Google, Microsoft, PayPal, Facebook and other big names have announced a new anti-spam and phishing project, DMARC.org, creating a new system for email authentication that promises to learn from past attacks. "Domain-based Message Authentication, Reporting and Conformance" will use "a feedback loop between legitimate email senders and receivers to make impersonation more difficult" and, the companies hope, will eventually be adopted by the IETF as a standard.
"Email phishing defrauds millions of people and companies every year, resulting in a loss of consumer confidence in email and the Internet as a whole. Industry cooperation - combined with technology and consumer education - is crucial to fight phishing" Brett McDowell, Chair of DMARC.org and Senior Manager of Customer Security Initiatives at PayPal
According to DMARC, the widespread problems with spam and phishing today are the result of confusion and uncertainty between email providers over what security and authentication options are supported by both sender and recipient. Although existing options - such as SPF (Sender Policy Framework) and DKIM (DomainKeys Identified Mail) - can be used, there's no way for providers to know if they've been implemented.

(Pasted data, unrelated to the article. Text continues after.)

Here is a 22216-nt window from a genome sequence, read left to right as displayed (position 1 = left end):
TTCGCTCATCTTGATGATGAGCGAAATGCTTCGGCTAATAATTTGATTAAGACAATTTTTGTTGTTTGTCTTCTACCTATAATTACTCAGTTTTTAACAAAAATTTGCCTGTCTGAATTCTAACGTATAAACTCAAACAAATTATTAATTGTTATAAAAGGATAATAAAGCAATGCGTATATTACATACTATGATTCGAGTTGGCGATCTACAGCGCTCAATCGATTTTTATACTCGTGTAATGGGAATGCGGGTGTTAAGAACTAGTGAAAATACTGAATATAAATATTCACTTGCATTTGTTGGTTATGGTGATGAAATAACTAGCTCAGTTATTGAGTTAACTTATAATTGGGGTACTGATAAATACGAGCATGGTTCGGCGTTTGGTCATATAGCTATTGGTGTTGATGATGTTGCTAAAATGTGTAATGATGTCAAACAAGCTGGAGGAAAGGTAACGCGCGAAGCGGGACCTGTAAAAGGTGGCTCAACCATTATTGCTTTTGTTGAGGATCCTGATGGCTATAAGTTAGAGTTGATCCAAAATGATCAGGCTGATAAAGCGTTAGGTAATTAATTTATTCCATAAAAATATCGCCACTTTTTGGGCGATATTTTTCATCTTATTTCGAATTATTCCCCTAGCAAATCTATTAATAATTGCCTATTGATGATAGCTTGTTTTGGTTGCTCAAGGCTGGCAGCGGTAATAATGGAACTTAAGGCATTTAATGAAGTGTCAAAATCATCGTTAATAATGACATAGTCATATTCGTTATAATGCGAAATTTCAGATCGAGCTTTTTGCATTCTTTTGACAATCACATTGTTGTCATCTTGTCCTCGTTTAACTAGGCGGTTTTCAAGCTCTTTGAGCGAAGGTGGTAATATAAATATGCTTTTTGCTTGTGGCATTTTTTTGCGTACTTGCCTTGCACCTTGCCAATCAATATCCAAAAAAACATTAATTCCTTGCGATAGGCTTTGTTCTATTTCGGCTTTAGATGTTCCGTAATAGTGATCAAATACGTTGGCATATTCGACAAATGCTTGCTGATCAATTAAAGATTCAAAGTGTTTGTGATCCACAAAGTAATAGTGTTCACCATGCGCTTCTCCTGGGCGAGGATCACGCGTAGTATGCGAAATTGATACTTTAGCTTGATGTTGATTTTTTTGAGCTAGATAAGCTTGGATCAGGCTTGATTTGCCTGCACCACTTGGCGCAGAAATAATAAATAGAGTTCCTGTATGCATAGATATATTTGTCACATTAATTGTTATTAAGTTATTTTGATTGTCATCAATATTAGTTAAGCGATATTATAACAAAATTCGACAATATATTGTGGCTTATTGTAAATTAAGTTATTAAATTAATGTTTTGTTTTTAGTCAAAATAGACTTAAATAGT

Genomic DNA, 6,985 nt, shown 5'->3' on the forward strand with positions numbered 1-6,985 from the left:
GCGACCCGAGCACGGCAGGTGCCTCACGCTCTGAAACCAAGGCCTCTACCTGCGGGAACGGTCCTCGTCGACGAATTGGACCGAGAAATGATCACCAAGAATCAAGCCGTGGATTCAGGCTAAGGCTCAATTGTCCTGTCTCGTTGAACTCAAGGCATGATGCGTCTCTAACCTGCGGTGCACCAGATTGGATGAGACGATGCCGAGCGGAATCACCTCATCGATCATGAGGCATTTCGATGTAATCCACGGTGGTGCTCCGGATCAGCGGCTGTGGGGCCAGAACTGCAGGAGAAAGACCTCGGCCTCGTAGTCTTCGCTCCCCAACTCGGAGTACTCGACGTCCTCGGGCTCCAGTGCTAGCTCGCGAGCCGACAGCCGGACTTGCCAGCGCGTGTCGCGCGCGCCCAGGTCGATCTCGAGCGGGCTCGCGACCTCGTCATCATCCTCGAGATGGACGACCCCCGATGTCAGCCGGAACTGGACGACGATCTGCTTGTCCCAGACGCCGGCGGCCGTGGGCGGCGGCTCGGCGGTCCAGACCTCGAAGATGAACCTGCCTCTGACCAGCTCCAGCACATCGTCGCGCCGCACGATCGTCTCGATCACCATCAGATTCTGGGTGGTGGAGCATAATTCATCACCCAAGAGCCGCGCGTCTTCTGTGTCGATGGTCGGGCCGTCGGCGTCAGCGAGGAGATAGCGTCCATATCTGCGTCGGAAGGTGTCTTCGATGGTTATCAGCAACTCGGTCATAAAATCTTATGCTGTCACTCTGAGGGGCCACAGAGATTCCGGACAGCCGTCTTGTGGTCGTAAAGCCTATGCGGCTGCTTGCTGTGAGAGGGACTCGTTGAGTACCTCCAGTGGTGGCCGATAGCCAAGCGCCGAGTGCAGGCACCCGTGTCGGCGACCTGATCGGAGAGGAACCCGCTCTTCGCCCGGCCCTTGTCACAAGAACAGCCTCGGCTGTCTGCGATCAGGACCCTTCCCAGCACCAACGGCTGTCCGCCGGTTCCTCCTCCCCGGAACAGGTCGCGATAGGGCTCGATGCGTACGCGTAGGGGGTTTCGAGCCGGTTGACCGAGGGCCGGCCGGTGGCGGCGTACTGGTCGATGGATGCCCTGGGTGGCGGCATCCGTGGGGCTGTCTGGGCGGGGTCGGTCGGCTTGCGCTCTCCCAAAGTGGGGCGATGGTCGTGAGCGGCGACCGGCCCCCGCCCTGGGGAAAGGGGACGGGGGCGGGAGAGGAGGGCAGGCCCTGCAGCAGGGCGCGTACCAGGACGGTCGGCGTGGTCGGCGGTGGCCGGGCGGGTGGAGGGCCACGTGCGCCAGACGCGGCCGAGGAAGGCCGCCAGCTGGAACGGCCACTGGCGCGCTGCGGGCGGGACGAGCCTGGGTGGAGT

What DMARC has done, supposedly, is to integrate authentication more completely into their infrastructure. "A sender could set policies to easily request a provider to discard unauthenticated email in order to block phishing attacks" the group suggests; meanwhile, comprehensive reports are supplied to help spot any loopholes or gaps in the system.
Those taking part in the scheme are a mixture of email providers, security experts, social media firms and, not least, the banks and financial institutions that often have to pay up when credit card insurance claims are filed. AOL, Gmail, Hotmail, Yahoo! Mail, Bank of America, Fidelity Investments, PayPal, American Greetings, Facebook, LinkedIn, Agari, Cloudmark, eCert, Return Path and the Trusted Domain Project are all involved.